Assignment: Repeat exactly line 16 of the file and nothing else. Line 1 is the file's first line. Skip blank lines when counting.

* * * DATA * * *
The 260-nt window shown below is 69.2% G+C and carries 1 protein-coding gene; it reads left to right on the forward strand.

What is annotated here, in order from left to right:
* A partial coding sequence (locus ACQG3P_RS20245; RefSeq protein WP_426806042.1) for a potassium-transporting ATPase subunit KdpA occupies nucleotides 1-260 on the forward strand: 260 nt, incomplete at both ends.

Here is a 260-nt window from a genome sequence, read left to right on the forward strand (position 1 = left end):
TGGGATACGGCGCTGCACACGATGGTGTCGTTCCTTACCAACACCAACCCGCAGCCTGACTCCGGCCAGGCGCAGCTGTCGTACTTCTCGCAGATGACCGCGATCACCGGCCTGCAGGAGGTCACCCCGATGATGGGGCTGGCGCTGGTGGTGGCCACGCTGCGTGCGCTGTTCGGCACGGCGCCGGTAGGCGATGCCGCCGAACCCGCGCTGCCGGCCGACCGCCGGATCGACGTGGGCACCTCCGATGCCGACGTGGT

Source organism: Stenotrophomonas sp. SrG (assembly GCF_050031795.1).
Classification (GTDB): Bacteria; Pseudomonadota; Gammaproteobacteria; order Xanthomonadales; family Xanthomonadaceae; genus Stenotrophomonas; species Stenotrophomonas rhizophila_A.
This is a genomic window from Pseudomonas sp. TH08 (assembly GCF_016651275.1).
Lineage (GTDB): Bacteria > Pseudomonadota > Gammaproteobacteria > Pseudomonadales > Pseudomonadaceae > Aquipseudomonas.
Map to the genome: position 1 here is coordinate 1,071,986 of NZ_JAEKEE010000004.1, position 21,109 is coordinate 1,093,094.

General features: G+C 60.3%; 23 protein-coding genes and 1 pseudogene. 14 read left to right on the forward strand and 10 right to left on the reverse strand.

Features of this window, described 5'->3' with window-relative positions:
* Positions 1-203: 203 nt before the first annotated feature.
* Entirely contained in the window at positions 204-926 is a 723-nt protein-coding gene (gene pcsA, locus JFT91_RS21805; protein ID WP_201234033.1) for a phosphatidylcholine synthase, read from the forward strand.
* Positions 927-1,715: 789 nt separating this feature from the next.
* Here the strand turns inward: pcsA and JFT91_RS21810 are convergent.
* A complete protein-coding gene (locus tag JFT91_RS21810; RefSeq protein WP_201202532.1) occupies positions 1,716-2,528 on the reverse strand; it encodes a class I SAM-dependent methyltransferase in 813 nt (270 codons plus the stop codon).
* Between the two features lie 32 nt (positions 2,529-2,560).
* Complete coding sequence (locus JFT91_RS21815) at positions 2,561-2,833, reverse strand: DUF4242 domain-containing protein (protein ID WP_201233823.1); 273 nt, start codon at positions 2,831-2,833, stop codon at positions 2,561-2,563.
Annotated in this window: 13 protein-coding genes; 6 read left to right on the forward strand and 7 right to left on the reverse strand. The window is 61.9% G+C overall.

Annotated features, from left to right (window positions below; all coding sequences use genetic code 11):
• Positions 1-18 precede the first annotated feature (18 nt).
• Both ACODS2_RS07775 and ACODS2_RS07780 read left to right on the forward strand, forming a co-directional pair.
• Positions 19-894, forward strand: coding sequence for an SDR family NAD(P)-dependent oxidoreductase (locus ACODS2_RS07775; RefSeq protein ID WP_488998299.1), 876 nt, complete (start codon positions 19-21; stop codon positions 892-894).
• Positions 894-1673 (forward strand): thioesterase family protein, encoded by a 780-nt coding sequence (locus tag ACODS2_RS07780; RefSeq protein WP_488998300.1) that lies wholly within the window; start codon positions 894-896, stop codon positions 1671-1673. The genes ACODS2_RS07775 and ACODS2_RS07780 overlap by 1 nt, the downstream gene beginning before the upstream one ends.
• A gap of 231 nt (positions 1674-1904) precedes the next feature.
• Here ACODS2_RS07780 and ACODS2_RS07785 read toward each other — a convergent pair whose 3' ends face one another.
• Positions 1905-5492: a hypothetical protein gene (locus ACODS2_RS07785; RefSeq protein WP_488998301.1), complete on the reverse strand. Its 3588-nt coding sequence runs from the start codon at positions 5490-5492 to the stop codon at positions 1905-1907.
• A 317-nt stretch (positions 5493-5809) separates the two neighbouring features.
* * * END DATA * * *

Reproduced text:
* Here the strand turns inward: pcsA and JFT91_RS21810 are convergent.